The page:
In Alaska, in the Nation and the World
In 1969, the world's largest authentic totem pole, a 132-foot shaft of Alaska red cedar, was dedicated at Port Chilkoot, near Haines.
In 1970, bankruptcy proceedings threatened to put the city of Kenai in fear of a winter breakdown of its electrical facilities.
In 1974, Alaskans voted to move the state capital from Juneau to an as-yet-to-be-selected location. The site eventually selected was Willow, north of Anchorage. The vote to fund moving the capital failed in 1982.
In the nation
In 1858, the second debate between senatorial candidates Abraham Lincoln and Stephen A. Douglas took place in Freeport, Ill.
In 1859, Col. Edwin L. Drake drilled the first successful oil well in the United States, near Titusville, Pa.
In 1892, fire seriously damaged New York's original Metropolitan Opera House.
In 1962, the United States launched the Mariner 2 space probe, which flew past Venus in December 1962.
In 1998, two suspects in the bombing of the U.S. Embassy in Kenya were brought to the United States to face charges.
In 2003, a granite monument of the Ten Commandments that became a lightning rod in a legal storm over church and state was wheeled from the rotunda of the Alabama Supreme Court building as protesters knelt, prayed and chanted, "Put it back!" In Chicago, a man who had been fired from an auto parts warehouse six months earlier came back with a gun and killed six employees before being shot dead by police.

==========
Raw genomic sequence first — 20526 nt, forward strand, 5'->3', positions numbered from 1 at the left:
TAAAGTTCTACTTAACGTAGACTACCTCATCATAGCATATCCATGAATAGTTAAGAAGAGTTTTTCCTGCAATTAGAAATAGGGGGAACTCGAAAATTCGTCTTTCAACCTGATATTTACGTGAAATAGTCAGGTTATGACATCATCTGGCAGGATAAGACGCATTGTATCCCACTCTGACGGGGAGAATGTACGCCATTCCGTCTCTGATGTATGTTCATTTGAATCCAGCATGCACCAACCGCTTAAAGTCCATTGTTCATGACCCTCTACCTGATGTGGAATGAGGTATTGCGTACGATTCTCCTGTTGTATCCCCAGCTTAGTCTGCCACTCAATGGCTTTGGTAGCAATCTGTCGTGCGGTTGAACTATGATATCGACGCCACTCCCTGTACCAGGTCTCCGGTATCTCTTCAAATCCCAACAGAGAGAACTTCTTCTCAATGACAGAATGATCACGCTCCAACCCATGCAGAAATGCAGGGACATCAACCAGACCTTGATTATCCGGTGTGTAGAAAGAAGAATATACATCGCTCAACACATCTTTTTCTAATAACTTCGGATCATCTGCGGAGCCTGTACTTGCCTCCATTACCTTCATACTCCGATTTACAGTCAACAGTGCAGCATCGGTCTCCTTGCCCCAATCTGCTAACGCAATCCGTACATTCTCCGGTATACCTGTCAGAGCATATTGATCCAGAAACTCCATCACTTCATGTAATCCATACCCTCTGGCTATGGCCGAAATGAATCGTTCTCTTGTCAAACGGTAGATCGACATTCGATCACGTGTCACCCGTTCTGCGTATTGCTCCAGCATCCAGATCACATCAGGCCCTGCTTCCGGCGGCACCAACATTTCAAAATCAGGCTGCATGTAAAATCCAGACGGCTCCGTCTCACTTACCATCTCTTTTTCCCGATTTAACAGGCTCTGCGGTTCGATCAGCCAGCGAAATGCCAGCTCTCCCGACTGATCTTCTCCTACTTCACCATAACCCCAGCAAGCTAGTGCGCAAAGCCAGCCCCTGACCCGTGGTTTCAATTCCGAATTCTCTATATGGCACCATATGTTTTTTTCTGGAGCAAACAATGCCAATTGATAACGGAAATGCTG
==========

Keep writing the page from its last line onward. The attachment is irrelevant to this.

In 2006, a Comair CRJ-100 crashed after trying to take off from the wrong runway in Lexington, Ky., killing 49 people and leaving the co-pilot the sole survivor.
In the world
In 1883, the island volcano Krakatoa blew up; the resulting tidal waves in Indonesia's Sunda Strait claimed some 36,000 lives in Java and Sumatra.
In 1928, the Kellogg-Briand Pact was signed in Paris, outlawing war and providing for the peaceful settlement of disputes.
In 1979, British war hero Lord Louis Mountbatten and three other people, including his 14-year-old grandson Nicholas, were killed off the coast of Ireland in a boat explosion claimed by the Irish Republican Army.
In 1998, Mohamed Rashed Daoud al-'Owhali and Mohammed Saddiq Odeh were convicted in 2001 of conspiring to carry out a bombing; both were sentenced to life in prison.